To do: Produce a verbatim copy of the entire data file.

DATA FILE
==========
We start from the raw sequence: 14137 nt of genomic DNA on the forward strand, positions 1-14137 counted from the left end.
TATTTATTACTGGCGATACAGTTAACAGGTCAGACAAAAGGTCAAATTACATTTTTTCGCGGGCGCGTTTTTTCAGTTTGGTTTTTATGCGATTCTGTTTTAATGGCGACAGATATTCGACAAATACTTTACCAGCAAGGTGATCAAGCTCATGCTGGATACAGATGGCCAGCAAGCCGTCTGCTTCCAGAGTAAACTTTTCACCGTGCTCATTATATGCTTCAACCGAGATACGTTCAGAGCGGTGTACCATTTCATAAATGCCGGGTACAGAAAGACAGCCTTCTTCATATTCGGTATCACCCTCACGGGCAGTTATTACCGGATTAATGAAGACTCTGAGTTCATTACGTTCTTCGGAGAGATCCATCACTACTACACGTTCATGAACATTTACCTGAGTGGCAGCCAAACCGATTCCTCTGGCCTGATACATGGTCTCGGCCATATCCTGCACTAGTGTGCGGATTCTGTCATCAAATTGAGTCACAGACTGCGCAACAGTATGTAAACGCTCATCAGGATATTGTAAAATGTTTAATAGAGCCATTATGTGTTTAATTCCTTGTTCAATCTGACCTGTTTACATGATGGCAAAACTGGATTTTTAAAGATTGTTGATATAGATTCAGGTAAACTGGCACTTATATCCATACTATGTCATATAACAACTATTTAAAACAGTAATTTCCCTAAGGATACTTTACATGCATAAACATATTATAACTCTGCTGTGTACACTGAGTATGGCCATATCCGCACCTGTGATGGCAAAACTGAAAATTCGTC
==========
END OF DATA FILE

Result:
We start from the raw sequence: 14137 nt of genomic DNA on the forward strand, positions 1-14137 counted from the left end.
TATTTATTACTGGCGATACAGTTAACAGGTCAGACAAAAGGTCAAATTACATTTTTTCGCGGGCGCGTTTTTTCAGTTTGGTTTTTATGCGATTCTGTTTTAATGGCGACAGATATTCGACAAATACTTTACCAGCAAGGTGATCAAGCTCATGCTGGATACAGATGGCCAGCAAGCCGTCTGCTTCCAGAGTAAACTTTTCACCGTGCTCATTATATGCTTCAACCGAGATACGTTCAGAGCGGTGTACCATTTCATAAATGCCGGGTACAGAAAGACAGCCTTCTTCATATTCGGTATCACCCTCACGGGCAGTTATTACCGGATTAATGAAGACTCTGAGTTCATTACGTTCTTCGGAGAGATCCATCACTACTACACGTTCATGAACATTTACCTGAGTGGCAGCCAAACCGATTCCTCTGGCCTGATACATGGTCTCGGCCATATCCTGCACTAGTGTGCGGATTCTGTCATCAAATTGAGTCACAGACTGCGCAACAGTATGTAAACGCTCATCAGGATATTGTAAAATGTTTAATAGAGCCATTATGTGTTTAATTCCTTGTTCAATCTGACCTGTTTACATGATGGCAAAACTGGATTTTTAAAGATTGTTGATATAGATTCAGGTAAACTGGCACTTATATCCATACTATGTCATATAACAACTATTTAAAACAGTAATTTCCCTAAGGATACTTTACATGCATAAACATATTATAACTCTGCTGTGTACACTGAGTATGGCCATATCCGCACCTGTGATGGCAAAACTGAAAATTCGTC